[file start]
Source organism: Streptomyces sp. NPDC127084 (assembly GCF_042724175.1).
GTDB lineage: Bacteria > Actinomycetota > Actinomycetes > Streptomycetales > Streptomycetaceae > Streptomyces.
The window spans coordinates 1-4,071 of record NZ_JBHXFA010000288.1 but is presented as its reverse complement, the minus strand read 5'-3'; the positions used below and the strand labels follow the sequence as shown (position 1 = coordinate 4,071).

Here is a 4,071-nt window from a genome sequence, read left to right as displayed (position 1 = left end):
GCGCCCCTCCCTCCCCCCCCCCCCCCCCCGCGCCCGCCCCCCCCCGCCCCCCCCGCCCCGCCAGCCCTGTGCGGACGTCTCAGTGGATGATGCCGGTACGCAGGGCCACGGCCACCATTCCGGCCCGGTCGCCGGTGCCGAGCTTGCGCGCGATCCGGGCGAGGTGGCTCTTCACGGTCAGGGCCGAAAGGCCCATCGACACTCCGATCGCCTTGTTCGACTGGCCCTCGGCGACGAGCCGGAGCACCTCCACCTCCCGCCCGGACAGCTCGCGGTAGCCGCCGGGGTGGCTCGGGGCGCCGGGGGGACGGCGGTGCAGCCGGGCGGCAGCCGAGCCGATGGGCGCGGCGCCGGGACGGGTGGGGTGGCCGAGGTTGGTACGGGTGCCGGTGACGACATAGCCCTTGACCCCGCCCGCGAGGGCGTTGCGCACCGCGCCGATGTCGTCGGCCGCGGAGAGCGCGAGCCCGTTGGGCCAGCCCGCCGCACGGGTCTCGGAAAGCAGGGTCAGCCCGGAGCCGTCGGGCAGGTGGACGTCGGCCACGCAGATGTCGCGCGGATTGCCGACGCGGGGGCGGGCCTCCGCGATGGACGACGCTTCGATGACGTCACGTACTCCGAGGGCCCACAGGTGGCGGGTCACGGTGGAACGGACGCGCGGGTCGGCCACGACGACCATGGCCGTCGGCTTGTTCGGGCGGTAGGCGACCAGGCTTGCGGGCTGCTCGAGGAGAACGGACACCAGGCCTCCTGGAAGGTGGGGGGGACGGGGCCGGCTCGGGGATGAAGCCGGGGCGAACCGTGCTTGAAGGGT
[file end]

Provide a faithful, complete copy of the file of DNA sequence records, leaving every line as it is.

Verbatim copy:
Source organism: Streptomyces sp. NPDC127084 (assembly GCF_042724175.1).
GTDB lineage: Bacteria > Actinomycetota > Actinomycetes > Streptomycetales > Streptomycetaceae > Streptomyces.
The window spans coordinates 1-4,071 of record NZ_JBHXFA010000288.1 but is presented as its reverse complement, the minus strand read 5'-3'; the positions used below and the strand labels follow the sequence as shown (position 1 = coordinate 4,071).

Here is a 4,071-nt window from a genome sequence, read left to right as displayed (position 1 = left end):
GCGCCCCTCCCTCCCCCCCCCCCCCCCCCGCGCCCGCCCCCCCCCGCCCCCCCCGCCCCGCCAGCCCTGTGCGGACGTCTCAGTGGATGATGCCGGTACGCAGGGCCACGGCCACCATTCCGGCCCGGTCGCCGGTGCCGAGCTTGCGCGCGATCCGGGCGAGGTGGCTCTTCACGGTCAGGGCCGAAAGGCCCATCGACACTCCGATCGCCTTGTTCGACTGGCCCTCGGCGACGAGCCGGAGCACCTCCACCTCCCGCCCGGACAGCTCGCGGTAGCCGCCGGGGTGGCTCGGGGCGCCGGGGGGACGGCGGTGCAGCCGGGCGGCAGCCGAGCCGATGGGCGCGGCGCCGGGACGGGTGGGGTGGCCGAGGTTGGTACGGGTGCCGGTGACGACATAGCCCTTGACCCCGCCCGCGAGGGCGTTGCGCACCGCGCCGATGTCGTCGGCCGCGGAGAGCGCGAGCCCGTTGGGCCAGCCCGCCGCACGGGTCTCGGAAAGCAGGGTCAGCCCGGAGCCGTCGGGCAGGTGGACGTCGGCCACGCAGATGTCGCGCGGATTGCCGACGCGGGGGCGGGCCTCCGCGATGGACGACGCTTCGATGACGTCACGTACTCCGAGGGCCCACAGGTGGCGGGTCACGGTGGAACGGACGCGCGGGTCGGCCACGACGACCATGGCCGTCGGCTTGTTCGGGCGGTAGGCGACCAGGCTTGCGGGCTGCTCGAGGAGAACGGACACCAGGCCTCCTGGAAGGTGGGGGGGACGGGGCCGGCTCGGGGATGAAGCCGGGGCGAACCGTGCTTGAAGGGT